Thursday, April 23, 2009

Special Counsel Not Needed

The Minnesota Supreme Court has imposed an indefinite suspension of at least two years for violating eight Rules in connection with his representation and employment of client "X." He had denied the allegations that he had testified falsely, submitted false evidence, failed to correct false testimony, assisted in violating a court order and failed to supervise a non-lawyer assistant.

The attorney, who was admitted in 1974, represented clients in attorney malpractice matters. He became friends with X (a non-lawyer) who had three felony convictions. The allegations stemmed from both the employment arrangement with X and the handling of X's probation revocation.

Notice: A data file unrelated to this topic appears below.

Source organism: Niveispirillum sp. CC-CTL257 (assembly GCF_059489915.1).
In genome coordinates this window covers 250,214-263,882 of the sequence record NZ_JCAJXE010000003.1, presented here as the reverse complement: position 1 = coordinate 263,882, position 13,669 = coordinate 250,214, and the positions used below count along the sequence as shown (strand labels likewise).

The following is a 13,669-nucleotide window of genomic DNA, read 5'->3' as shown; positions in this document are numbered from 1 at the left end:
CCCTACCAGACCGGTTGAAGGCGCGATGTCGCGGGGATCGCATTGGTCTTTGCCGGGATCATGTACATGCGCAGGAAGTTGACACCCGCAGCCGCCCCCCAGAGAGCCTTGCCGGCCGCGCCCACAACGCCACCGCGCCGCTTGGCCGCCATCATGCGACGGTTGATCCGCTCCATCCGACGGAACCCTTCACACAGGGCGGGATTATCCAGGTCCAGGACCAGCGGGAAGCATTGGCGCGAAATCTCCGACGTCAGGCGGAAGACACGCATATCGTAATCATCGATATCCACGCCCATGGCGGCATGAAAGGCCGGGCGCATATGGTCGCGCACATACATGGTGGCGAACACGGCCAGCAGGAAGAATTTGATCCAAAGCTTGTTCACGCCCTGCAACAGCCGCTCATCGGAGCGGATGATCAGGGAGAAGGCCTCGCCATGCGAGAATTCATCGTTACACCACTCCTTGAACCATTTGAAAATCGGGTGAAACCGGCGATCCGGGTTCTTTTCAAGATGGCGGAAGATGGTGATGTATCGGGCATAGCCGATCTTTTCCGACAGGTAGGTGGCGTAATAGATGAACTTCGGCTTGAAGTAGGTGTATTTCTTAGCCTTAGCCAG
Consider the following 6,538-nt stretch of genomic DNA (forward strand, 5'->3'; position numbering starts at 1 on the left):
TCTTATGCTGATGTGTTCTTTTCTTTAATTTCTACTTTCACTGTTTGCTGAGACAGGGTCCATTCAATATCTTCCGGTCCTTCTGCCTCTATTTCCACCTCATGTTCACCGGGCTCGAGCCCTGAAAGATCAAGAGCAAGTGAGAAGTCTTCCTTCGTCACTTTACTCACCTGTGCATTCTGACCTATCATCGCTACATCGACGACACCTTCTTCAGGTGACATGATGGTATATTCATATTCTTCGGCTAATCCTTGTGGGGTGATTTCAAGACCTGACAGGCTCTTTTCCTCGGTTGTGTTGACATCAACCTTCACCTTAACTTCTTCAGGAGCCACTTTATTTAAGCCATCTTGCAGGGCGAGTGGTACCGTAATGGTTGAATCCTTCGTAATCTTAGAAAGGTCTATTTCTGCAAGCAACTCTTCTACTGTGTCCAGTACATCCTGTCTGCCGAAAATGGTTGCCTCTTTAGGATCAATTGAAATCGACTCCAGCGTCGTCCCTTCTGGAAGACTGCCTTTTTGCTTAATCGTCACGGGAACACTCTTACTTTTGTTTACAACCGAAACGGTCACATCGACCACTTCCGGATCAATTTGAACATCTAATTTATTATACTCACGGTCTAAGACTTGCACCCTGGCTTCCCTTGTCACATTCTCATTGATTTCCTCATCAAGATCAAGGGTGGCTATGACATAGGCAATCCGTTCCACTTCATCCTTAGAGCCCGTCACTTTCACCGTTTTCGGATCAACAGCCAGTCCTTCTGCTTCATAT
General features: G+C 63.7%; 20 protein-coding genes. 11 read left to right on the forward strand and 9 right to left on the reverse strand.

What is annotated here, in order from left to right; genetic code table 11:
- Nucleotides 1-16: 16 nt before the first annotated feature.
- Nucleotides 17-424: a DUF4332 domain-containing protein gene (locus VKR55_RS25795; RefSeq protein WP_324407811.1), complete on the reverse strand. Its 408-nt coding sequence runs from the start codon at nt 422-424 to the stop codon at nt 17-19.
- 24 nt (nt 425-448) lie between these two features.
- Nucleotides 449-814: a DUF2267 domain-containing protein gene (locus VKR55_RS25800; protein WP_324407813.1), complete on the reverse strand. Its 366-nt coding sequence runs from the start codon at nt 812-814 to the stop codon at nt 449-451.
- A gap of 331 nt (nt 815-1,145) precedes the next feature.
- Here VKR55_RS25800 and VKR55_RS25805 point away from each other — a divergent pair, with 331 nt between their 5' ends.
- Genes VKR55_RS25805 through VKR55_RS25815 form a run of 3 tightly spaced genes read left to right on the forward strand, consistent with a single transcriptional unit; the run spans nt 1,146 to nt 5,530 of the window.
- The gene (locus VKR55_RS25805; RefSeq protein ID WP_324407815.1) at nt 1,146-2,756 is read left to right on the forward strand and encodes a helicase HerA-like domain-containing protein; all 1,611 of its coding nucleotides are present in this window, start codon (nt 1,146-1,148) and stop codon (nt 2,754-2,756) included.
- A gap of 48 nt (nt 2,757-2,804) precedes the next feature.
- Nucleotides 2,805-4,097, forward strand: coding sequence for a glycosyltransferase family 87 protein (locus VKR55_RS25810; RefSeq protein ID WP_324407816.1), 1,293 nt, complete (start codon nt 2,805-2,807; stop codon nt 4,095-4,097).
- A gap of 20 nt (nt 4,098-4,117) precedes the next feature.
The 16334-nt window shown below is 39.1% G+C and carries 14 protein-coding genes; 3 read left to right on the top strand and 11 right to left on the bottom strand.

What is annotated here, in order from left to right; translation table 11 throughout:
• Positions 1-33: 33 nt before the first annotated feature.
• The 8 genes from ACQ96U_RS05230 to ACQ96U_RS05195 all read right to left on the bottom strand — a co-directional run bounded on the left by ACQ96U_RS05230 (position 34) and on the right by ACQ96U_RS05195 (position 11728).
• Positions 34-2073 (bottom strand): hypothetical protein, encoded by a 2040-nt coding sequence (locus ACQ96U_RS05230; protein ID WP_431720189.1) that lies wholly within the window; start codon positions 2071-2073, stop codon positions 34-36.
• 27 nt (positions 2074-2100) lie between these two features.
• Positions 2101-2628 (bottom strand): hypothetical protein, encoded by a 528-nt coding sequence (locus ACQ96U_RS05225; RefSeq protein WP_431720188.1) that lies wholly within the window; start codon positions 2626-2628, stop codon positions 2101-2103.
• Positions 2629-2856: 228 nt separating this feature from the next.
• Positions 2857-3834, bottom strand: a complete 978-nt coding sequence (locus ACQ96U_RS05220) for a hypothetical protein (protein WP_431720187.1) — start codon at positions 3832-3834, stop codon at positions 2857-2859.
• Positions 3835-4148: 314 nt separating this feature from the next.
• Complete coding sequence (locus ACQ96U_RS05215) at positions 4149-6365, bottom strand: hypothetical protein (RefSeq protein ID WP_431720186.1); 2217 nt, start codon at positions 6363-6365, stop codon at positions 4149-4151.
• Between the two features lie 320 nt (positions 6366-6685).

The court concluded that the dishonest conduct merited a significant sanction. The court also rejected the claim that the disciplinary counsel had a conflict of interest because one of the complaints came from the Attorney General's office, which has the authority to act as counsel to the Lawyers Professional Responsibility Board. The attorney had sought appointment of a special counsel to handle the bar matter out of an alleged concerned that disciplinary counsel would be "overzealous" in pursuing the matter. The court also rejected the contention that the lawyer's due process rights were violated because the disciplinary counsel had sought privileged information. X had waived the privilege and the bar had not received protected documents. (Mike Frisch)

Bar Discipline & Process | Permalink

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